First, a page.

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Thread: Tip on building a Canopy frame for a Home-built simulator

  1. #1

    Tip on building a Canopy frame for a Home-built simulator

    Hello,

    Hello putting together a home-built simulator and would like to solicit any tips on building a frame for my canopy?

    thanks

  2. #2

    Join Date
    Jul 2011
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    What degree of functionality are you shooting for? How will it open and close? Slide? Hinged?

  3. #3
    Quote Originally Posted by PlaneCrazy View Post
    Hello,

    Hello putting together a home-built simulator and would like to solicit any tips on building a frame for my canopy?

    thanks
    See:

    http://www.bowersflybaby.com/tech/canopy.html

    Ron Wanttaja

  4. #4

    Join Date
    Aug 2011
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    Alabama
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    Ron, that's super genius!

    I like the Me-109 like configuration, as it gives easy access and is really safe.

    For a in-house simulator, I'd add a piano hinge so that it folds twice, and put in a couple extending arms to hold it open.
    The opinions and statements of this poster are largely based on facts and portray a possible version of the actual events.

  5. #5
    Presumably the slipstream won't be an issue. In that case, how about a very light wood frame covered with the glue on, heat shrinkable clear plastic used to provide an extra layer of winter protection on windows. Something like this: http://solutions.3m.com/wps/portal/3...4529207&rt=rud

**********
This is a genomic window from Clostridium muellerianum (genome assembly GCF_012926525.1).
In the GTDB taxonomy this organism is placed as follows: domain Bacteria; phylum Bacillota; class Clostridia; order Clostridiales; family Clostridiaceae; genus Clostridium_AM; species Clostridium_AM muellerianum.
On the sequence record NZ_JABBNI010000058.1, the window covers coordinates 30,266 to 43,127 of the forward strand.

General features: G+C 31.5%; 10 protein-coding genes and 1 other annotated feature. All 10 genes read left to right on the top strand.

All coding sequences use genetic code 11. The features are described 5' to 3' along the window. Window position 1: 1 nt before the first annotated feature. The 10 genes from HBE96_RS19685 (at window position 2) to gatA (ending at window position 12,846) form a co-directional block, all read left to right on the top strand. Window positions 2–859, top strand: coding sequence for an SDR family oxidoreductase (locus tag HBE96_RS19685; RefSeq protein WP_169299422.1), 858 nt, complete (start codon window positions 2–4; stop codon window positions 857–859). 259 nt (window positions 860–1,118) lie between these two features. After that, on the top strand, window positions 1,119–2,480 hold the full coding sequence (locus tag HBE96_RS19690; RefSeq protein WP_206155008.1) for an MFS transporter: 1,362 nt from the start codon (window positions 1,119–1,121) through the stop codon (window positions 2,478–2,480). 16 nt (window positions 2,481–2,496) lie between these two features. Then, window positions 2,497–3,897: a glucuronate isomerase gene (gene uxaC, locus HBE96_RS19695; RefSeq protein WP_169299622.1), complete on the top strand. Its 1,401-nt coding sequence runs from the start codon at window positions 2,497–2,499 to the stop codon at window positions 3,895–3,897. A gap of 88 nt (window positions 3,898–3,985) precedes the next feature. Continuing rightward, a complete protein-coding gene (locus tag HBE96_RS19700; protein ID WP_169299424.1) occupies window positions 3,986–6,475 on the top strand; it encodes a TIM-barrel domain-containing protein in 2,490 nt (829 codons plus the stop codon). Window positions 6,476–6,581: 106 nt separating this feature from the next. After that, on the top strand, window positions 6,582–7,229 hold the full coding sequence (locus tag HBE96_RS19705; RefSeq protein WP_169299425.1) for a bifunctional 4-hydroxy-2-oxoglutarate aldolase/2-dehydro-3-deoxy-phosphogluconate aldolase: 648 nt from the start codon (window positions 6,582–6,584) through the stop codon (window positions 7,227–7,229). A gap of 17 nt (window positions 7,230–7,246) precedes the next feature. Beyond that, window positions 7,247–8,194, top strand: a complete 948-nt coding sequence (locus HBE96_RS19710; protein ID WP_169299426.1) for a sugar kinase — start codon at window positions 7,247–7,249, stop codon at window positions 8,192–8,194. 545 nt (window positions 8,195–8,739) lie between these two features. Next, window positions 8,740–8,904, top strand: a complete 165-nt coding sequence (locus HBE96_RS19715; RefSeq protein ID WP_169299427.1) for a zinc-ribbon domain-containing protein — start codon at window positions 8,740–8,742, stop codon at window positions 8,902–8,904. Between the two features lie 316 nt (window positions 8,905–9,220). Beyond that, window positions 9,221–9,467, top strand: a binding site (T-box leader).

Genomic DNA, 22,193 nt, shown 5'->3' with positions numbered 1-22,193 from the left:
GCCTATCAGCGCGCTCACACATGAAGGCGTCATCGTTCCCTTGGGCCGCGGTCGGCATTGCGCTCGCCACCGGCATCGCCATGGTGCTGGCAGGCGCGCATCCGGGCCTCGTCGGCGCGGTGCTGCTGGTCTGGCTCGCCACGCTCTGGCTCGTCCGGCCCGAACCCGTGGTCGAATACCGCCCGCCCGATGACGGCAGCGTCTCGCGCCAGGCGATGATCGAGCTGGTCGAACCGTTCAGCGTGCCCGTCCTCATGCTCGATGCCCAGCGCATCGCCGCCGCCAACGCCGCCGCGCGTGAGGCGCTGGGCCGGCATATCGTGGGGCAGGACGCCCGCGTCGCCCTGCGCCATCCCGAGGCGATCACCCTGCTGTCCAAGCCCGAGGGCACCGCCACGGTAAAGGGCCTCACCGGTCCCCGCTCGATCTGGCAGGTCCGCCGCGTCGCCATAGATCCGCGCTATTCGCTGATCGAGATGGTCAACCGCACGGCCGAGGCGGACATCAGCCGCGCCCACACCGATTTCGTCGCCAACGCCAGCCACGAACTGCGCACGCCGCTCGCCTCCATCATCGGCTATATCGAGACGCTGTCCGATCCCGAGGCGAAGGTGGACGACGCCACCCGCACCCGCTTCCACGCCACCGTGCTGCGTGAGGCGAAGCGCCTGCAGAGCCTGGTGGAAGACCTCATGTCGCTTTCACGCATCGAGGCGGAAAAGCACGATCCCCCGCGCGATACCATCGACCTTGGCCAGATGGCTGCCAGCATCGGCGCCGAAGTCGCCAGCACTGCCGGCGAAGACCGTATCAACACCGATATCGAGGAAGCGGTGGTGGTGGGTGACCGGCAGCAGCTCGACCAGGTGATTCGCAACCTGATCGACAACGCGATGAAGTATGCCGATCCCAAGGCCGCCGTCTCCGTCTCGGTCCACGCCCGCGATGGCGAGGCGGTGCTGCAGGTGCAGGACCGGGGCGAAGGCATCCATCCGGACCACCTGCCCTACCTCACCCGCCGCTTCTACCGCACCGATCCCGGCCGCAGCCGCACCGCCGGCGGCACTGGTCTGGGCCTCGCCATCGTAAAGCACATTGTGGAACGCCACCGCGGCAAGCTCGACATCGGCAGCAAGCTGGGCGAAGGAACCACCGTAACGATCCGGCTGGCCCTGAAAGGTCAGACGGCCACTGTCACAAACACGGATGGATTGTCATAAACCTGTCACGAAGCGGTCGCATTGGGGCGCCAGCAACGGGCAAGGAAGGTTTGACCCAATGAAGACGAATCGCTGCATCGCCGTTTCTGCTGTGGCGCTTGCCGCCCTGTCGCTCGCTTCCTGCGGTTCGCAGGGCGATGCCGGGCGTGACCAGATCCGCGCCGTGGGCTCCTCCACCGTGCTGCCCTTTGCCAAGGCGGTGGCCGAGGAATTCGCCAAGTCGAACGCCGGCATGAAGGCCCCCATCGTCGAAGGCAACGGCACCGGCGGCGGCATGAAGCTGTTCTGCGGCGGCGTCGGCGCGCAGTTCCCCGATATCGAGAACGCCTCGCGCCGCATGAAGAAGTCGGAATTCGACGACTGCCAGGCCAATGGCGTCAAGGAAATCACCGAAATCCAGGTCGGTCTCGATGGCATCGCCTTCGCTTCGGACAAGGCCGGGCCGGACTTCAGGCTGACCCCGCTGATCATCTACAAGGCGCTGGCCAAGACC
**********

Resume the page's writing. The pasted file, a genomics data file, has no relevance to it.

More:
*******
    Matthew Long, Editor
    cluttonfred.info
    A site for builders, owners and fans of Eric Clutton's FRED

    Voici ce que j'ai fait...vous pouvez en faire autant!
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  6. #6
    Quote Originally Posted by Frank Giger View Post
    Ron, that's super genius!

    I like the Me-109 like configuration, as it gives easy access and is really safe.

    For a in-house simulator, I'd add a piano hinge so that it folds twice, and put in a couple extending arms to hold it open.
    Matt's design is brilliant, and there are already other Fly Baby owners who have done it. The neat thing is, it directly replaces the standard open-cockpit turtledeck section, so one can switch back and forth in minutes.

    Your suggestion about the second piano hinge is a good one...in fact, I think one could do a replica P-51 B/C canopy quite easily. You'd curve the sides and top, rather than the squared-off look of Matt's, but it'd be a single-axis curve easy to implement.

    R-21stP51Bopencanopy.jpg
    I'd be real cautious about doing this on an actual airplane (concerns about holding the two halves together in the slipstream) but it'd be perfect for a simulator.

    Ron Wanttaja

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